I quickly discovered that I was alone and the only person in attendance who was living with HIV, as I become more involved with the disability community I realised that this was to be the case across the entire community; people with HIV were not participating in the leadership or disability arenas.

The 2005 Disabilities Discrimination Act now provides people living with HIV with legislation that protects some of their human rights, legislation that specifically relates to their rights to employment and access to public services. I have always been struck by the lack of positive role models of people living with HIV in society, we have no role models in society and those that we have had in the past have disappeared or died under a cloud of tabloid press hysteria.
It was in these circumstances that I formed my vision and leadership goals, it wasn’t like experiencing a bolt of lightening but it was like suddenly experiencing everything coming together, my past and present experiences, my education and training and my commitments all finally had some tangible meaning and purpose.

As a result of my participation in the leadership conference I was actively encouraged by the former director of the ‘DRC’ to make an application of tender to be a coach for the future programmes, my very first tender and application was successful and I have worked with both the DRC and now RADAR in all of their programmes over the past two years.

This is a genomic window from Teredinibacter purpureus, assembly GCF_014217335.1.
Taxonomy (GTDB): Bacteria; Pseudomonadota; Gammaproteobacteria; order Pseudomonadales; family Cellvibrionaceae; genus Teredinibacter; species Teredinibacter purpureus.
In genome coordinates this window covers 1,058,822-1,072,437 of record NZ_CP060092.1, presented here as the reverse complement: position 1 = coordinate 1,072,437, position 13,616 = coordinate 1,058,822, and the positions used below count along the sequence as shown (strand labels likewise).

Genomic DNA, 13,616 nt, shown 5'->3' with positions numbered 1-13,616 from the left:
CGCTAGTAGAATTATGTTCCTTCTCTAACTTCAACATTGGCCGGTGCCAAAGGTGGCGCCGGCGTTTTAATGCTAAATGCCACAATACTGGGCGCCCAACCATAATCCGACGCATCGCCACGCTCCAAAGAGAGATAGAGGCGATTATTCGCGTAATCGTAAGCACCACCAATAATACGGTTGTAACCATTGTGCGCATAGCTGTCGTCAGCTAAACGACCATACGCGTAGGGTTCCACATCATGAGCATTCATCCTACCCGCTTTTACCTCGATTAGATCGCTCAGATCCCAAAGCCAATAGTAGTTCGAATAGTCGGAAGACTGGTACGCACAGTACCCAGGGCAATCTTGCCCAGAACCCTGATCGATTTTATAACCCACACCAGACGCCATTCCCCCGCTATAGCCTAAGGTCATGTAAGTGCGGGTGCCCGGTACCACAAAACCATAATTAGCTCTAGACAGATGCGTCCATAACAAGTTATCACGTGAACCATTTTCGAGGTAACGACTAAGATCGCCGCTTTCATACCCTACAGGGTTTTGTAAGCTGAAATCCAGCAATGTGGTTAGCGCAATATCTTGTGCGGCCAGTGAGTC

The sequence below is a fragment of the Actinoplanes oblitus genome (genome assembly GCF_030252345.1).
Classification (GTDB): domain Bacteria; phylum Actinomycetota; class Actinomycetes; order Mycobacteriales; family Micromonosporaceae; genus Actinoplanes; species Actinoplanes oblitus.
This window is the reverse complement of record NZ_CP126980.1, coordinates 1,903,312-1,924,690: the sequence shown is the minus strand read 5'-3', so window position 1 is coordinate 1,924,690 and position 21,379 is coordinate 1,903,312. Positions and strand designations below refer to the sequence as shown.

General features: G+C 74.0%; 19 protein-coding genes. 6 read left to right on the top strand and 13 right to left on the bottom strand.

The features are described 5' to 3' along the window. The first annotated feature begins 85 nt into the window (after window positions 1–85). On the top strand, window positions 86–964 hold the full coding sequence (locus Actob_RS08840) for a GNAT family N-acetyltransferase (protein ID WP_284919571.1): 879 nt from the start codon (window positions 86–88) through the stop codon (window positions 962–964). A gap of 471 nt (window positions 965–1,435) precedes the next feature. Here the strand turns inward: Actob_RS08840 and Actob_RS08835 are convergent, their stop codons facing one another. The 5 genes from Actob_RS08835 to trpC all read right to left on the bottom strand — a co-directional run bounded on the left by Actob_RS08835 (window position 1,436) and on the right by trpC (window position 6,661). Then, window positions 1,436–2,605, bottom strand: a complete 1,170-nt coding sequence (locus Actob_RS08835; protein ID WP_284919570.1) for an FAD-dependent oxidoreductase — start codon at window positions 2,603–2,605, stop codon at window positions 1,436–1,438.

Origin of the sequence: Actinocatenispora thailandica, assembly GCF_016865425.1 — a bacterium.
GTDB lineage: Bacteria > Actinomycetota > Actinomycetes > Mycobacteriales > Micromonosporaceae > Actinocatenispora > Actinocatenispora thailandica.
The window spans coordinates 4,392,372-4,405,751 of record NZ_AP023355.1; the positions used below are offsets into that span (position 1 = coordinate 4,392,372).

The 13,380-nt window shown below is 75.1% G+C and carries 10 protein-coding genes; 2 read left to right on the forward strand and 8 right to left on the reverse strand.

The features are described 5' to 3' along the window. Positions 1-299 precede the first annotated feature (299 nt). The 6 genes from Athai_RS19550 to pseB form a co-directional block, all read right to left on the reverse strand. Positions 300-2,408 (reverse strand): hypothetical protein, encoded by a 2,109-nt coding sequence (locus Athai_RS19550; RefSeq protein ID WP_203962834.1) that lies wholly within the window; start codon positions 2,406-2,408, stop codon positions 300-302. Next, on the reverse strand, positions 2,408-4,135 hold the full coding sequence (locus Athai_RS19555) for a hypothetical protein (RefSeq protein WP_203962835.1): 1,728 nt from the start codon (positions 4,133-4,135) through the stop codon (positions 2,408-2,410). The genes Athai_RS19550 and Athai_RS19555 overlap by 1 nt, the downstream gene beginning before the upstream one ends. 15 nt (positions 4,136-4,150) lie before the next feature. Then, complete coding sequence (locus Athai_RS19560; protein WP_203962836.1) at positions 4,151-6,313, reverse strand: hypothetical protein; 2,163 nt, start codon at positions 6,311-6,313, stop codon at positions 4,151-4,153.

When the Disability Rights Commission was decommissioned in 2007, RADAR a national disability campaigning organisation took on the work of the DRC and their associated leadership role and is now commissioned to continue developing and delivering the national leadership programme.

My primary goals for 2009 are based in my continuing working partnerships with organisations such as RADAR, SCOPE, AIDS West and Open Heart House in Ireland as a coach, positive role model and consultant. I am also passionately committed to continuing my work with the numerous people whom I coach to ensure that leadership remains at the very hearts of the people with whom I work.

‘As HIV continues to decimate and destroy communities and societies people living with HIV have all been stigmatised and have been living in the face of discrimination and prejudice for far too long, I for one am no longer prepared to compromise or negotiate my birth rights to life, freedom and equality. We cannot and should not continue to live in the face of the oppressive stigma, discrimination and prejudice that surrounds HIV and disability’